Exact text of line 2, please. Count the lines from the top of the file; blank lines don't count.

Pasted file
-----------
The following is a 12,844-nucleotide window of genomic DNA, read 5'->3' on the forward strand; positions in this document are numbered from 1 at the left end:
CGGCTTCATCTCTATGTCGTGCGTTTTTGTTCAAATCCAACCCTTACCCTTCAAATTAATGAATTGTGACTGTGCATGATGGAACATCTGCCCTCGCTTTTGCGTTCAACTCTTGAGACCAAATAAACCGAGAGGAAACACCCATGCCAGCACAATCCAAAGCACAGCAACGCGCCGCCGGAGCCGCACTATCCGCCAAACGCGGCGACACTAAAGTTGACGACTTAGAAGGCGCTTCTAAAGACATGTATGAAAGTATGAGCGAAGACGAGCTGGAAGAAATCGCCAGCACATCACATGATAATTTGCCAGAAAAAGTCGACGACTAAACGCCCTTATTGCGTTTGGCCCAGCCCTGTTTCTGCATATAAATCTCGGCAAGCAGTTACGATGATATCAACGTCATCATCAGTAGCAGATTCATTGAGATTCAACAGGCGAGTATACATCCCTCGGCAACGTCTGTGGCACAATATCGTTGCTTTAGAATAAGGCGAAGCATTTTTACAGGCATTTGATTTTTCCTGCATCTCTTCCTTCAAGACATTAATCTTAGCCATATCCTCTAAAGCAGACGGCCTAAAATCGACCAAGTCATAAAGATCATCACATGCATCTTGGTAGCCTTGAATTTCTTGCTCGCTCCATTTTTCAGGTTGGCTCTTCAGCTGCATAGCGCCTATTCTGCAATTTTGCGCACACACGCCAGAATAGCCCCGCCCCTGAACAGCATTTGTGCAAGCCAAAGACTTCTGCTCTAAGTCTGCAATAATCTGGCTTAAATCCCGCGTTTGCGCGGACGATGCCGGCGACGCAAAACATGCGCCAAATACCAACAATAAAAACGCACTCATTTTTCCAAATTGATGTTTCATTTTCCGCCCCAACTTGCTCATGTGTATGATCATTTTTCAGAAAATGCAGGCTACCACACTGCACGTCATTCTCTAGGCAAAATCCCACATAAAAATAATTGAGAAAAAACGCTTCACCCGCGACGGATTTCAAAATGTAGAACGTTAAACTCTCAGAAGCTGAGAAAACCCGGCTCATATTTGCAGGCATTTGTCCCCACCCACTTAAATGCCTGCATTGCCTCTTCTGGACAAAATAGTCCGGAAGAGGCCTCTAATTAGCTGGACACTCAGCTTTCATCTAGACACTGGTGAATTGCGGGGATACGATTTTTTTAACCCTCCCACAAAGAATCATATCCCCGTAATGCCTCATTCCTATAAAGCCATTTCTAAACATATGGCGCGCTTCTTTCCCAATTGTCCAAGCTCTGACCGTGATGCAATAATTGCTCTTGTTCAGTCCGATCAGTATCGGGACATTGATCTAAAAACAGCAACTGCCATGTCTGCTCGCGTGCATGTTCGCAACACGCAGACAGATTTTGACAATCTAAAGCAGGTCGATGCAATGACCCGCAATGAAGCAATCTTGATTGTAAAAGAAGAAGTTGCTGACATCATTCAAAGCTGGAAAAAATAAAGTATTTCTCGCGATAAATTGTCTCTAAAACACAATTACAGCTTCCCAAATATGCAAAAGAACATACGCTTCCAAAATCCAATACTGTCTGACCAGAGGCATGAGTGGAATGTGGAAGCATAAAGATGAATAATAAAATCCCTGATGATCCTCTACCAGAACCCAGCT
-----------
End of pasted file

CGGCTTCATCTCTATGTCGTGCGTTTTTGTTCAAATCCAACCCTTACCCTTCAAATTAATGAATTGTGACTGTGCATGATGGAACATCTGCCCTCGCTTTTGCGTTCAACTCTTGAGACCAAATAAACCGAGAGGAAACACCCATGCCAGCACAATCCAAAGCACAGCAACGCGCCGCCGGAGCCGCACTATCCGCCAAACGCGGCGACACTAAAGTTGACGACTTAGAAGGCGCTTCTAAAGACATGTATGAAAGTATGAGCGAAGACGAGCTGGAAGAAATCGCCAGCACATCACATGATAATTTGCCAGAAAAAGTCGACGACTAAACGCCCTTATTGCGTTTGGCCCAGCCCTGTTTCTGCATATAAATCTCGGCAAGCAGTTACGATGATATCAACGTCATCATCAGTAGCAGATTCATTGAGATTCAACAGGCGAGTATACATCCCTCGGCAACGTCTGTGGCACAATATCGTTGCTTTAGAATAAGGCGAAGCATTTTTACAGGCATTTGATTTTTCCTGCATCTCTTCCTTCAAGACATTAATCTTAGCCATATCCTCTAAAGCAGACGGCCTAAAATCGACCAAGTCATAAAGATCATCACATGCATCTTGGTAGCCTTGAATTTCTTGCTCGCTCCATTTTTCAGGTTGGCTCTTCAGCTGCATAGCGCCTATTCTGCAATTTTGCGCACACACGCCAGAATAGCCCCGCCCCTGAACAGCATTTGTGCAAGCCAAAGACTTCTGCTCTAAGTCTGCAATAATCTGGCTTAAATCCCGCGTTTGCGCGGACGATGCCGGCGACGCAAAACATGCGCCAAATACCAACAATAAAAACGCACTCATTTTTCCAAATTGATGTTTCATTTTCCGCCCCAACTTGCTCATGTGTATGATCATTTTTCAGAAAATGCAGGCTACCACACTGCACGTCATTCTCTAGGCAAAATCCCACATAAAAATAATTGAGAAAAAACGCTTCACCCGCGACGGATTTCAAAATGTAGAACGTTAAACTCTCAGAAGCTGAGAAAACCCGGCTCATATTTGCAGGCATTTGTCCCCACCCACTTAAATGCCTGCATTGCCTCTTCTGGACAAAATAGTCCGGAAGAGGCCTCTAATTAGCTGGACACTCAGCTTTCATCTAGACACTGGTGAATTGCGGGGATACGATTTTTTTAACCCTCCCACAAAGAATCATATCCCCGTAATGCCTCATTCCTATAAAGCCATTTCTAAACATATGGCGCGCTTCTTTCCCAATTGTCCAAGCTCTGACCGTGATGCAATAATTGCTCTTGTTCAGTCCGATCAGTATCGGGACATTGATCTAAAAACAGCAACTGCCATGTCTGCTCGCGTGCATGTTCGCAACACGCAGACAGATTTTGACAATCTAAAGCAGGTCGATGCAATGACCCGCAATGAAGCAATCTTGATTGTAAAAGAAGAAGTTGCTGACATCATTCAAAGCTGGAAAAAATAAAGTATTTCTCGCGATAAATTGTCTCTAAAACACAATTACAGCTTCCCAAATATGCAAAAGAACATACGCTTCCAAAATCCAATACTGTCTGACCAGAGGCATGAGTGGAATGTGGAAGCATAAAGATGAATAATAAAATCCCTGATGATCCTCTACCAGAACCCAGCT